The same is true of scam victims – only about 30% recover. If you want to learn more about our research in victim mindsets click here
About A Third Of Scam Victims Come Out Of The Scam Traumatized And In Denial
Almost all scam victims are traumatized by the experience, but about a third cannot really accept what happened to them. They avoid the help and wisdom of those that can really help them. They may be pulled into scam hate groups – groups of victims that live their hate for scammers. These just reinforce the trauma and cause these traumatized victims to further withdraw from potential help or roil in their perpetual rage. They do not get the help they need and are not able to see a path to recovery. The result is a continuation of their vulnerability online with unsafe habits and either pretend that it didn’t happen (at least as far as their friends and family know) or just blindly assume that they will never put themselves in a place where they can be scammed again. Except they are scammed again in most cases.
We see examples of this every day with recent victims that go right back out looking on dating sites or talking with strangers on social media. They think the scam was just something that happened to them and when it is over – it is over, nothing more to learn or do.
About A Third React With So Much Anger To Their Scam That They Deny Themselves The Ability To Properly Heal
Another third of victims react very negatively to their experience. They react with not only anger but a seething rage towards the scammers. They demand vengeance and justice yet don’t really know who did this to them, so they begin a quest. A quest to discover who their scammer is and to bring them to justice.
This compulsion can take many forms:
- Becoming a savior – believing that they and only they can save everyone
- Becoming a scambaiter – believing that they have to get even with scammers
- Becoming a vigilante – believing they will get revenge
- Becoming a scam hater – creating groups that lure in victims with the promise of exposing and shaming scammers
- Hating anyone that has a better way
Actually, most victims start down this path somewhat, everyone wants to know who scammed them but the “realist” victims soon discover that they may never know.
The ones that turn into “haters” become obsessed by their anger and fixation on any form of justice that lets them get even with the scammers so that it soon becomes an obsession. Like those that continue in denial, the haters never allow themselves the full realization of the extent of their original denial or the trauma they experience. They reject or at least never learn the changes that are needed to both heal and to become survivors. Instead, they remain in the obsessive vigilante mindset until they either burn out and revert to denial or are traumatized sufficiently more that other psychological or mental health conditions set in.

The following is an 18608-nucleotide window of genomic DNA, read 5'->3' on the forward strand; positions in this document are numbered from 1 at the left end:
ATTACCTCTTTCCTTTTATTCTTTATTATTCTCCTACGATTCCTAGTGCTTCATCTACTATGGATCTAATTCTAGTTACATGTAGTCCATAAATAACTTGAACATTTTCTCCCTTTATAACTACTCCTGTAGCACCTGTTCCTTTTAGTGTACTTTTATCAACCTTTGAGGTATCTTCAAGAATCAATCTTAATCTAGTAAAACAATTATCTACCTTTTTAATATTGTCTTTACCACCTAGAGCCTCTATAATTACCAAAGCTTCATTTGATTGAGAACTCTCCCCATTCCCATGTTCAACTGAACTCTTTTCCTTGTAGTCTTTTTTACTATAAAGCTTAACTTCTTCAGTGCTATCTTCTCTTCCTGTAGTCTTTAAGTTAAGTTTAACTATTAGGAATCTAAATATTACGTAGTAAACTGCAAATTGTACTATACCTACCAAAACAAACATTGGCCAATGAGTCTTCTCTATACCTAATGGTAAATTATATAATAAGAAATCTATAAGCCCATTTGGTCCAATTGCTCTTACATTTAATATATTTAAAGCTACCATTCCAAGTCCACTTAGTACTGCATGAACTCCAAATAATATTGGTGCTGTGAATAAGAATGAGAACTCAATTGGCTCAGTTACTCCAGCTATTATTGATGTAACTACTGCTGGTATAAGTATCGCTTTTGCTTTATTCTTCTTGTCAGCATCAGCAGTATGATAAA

What Is It That These Two Groups Are Missing?
They Are Missing A Simple Truth That They Can And Will Be Scammed Again Unless They Change
Of course, both groups readily express that they understand that and they have changed.
They claim that they have learned their lesson and will never let it happen again. We hear that from virtually every victim right before a significant percentage tell us about the second and third scams they experienced. Then they say again nevermore! Never Again!
They express it as an act of will. That the singular act of expressing (denying) that it will happen again magically prevents it. But that is, of course, just another form of denial (more Magical Thinking) that is obvious to anyone who has seen any number of victims objectively. Everyone, universally, says it will never happen again to them. Yet it does to so many.
As you read this now, the odds a virtually 100% that you have expressed this to yourself and anyone that would listen to you, right? If you doubt your ability to be scammed again we suggest reading our Guide on the subject.
Making It Real!
How Do You Go From Simply Stating It Will Never Happen Again To Really Making It A Reality?
The first thing is to admit to yourself a difficult truth: you were scammed because you were not prepared to be safe and you are still not prepared!
How can we say that?
You learned so much about scams since it happened to you. You are an expert now, right? It can never happen again to you?